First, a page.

4. Finding obscure movie references
There are reasons for and against using AI chatbots as search engines, but one advantage they do have is that they can have a much better go at piecing together partial information to find what you’re after. This can be super helpful if you remember snippets of a film scene, the odd line of a song, or some other slightly obscure but specific detail that isn’t the name of the thing you want to recall.
Case in point, if you use Google to search for “What’s the film in which the main character trains with a small green alien in a swamp” the first film recommendation hidden among the mish-mash of results is Labou – a 2008 flick about kids looking for treasure in the Louisiana bayou. There’s a swamp sure, and weird creatures but that’s not the film I’m thinking of.
Posing the same question to ChatGPT instead gets it to predict the film I’m thinking of is Star Wars: Episode V The Empire Strikes Back – which it was. That said we did have to have a couple of goes and make the prompt more specific – when we originally asked ChatGPT for a “film in which the main character is trained by an alien” it pitched Lilo & Stitch the 2002 animated Disney film.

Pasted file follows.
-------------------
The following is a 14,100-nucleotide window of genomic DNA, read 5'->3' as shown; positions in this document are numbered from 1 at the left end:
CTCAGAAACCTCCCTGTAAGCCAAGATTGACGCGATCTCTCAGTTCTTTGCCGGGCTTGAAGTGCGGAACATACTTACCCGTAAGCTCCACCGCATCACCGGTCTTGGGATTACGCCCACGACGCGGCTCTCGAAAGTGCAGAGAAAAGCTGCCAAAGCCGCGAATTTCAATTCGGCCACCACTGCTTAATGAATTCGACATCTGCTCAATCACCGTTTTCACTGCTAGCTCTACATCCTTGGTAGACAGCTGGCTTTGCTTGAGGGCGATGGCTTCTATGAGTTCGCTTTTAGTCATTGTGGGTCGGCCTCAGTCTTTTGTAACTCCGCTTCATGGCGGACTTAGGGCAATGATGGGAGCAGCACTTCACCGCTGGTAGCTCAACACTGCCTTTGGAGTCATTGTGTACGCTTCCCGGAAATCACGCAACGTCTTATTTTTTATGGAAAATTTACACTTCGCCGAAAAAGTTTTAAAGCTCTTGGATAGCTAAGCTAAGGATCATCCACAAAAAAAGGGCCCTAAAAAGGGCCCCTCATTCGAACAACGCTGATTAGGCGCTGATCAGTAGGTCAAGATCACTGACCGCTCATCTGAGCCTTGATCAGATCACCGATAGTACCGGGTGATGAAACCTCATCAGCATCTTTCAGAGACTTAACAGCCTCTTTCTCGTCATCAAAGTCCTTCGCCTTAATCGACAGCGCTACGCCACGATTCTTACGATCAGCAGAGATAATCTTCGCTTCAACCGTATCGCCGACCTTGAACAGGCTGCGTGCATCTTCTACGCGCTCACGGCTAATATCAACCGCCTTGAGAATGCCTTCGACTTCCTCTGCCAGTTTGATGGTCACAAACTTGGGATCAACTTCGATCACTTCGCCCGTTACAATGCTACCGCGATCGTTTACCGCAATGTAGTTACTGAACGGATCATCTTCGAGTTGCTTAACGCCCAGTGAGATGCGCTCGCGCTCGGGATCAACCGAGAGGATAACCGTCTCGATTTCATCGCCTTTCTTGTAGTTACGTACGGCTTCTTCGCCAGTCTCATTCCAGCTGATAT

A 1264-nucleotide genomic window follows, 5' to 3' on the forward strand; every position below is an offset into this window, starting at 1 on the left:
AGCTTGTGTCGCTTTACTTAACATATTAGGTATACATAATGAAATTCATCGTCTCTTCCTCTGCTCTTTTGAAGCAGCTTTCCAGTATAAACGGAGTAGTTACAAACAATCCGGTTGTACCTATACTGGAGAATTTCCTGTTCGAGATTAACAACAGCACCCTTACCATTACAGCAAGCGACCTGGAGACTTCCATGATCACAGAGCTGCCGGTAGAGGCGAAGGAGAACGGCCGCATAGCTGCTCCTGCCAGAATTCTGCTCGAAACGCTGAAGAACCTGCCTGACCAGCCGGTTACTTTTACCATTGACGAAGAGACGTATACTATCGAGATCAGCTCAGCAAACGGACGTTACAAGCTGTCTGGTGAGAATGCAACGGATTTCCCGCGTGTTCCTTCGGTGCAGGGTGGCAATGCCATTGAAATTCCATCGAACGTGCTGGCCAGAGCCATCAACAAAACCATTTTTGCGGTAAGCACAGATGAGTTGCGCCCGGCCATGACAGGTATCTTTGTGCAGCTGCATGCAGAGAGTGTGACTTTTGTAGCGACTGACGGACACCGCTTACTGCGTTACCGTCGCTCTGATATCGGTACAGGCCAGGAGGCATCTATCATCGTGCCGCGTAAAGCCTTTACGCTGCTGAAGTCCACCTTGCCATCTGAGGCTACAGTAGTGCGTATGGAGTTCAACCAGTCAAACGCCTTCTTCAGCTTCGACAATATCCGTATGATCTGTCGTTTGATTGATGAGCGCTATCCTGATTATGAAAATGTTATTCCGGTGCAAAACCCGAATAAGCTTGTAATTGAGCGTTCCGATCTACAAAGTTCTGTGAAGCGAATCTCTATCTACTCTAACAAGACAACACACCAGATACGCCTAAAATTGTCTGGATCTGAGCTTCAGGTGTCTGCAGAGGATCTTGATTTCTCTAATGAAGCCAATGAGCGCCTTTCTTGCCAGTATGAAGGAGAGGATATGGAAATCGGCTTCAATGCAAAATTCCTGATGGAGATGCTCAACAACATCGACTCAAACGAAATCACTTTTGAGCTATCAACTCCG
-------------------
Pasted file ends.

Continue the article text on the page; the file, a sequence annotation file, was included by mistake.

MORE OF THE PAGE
5. Pumping out book after book
ChatGPT isn’t just versed in the world of film, it can also produce books too – and the Kindle store is already being flooded with hundreds of books produced by AI. This influx of robot authors is partly due to Amazon’s simple self-publishing service, which has yet to address the use of AI or ChatGPT in its publishing guidelines (opens in new tab).
Creating books this way may seem harmless – and a helpful way to finally get that idea that’s been floating around in your head into a finished product – but AI books are already facing a fair few controversies.
Firstly there’s the issue of ownership. Some would argue that the prompter owns the book, others would say it’s OpenAI as it created ChatGPT, and a third group argues that no one owns the book – citing a 2016 ruling that decided no one owns the selfie taken by Naruto the crested macaque, which decided non-human made works immediately enter the public domain. Additionally, the AI isn’t really creating anything just using the prompt and borrowing ideas from similar works it’s been trained on – so a fourth group might argue the AI-made book belongs to the authors ChatGPT copied.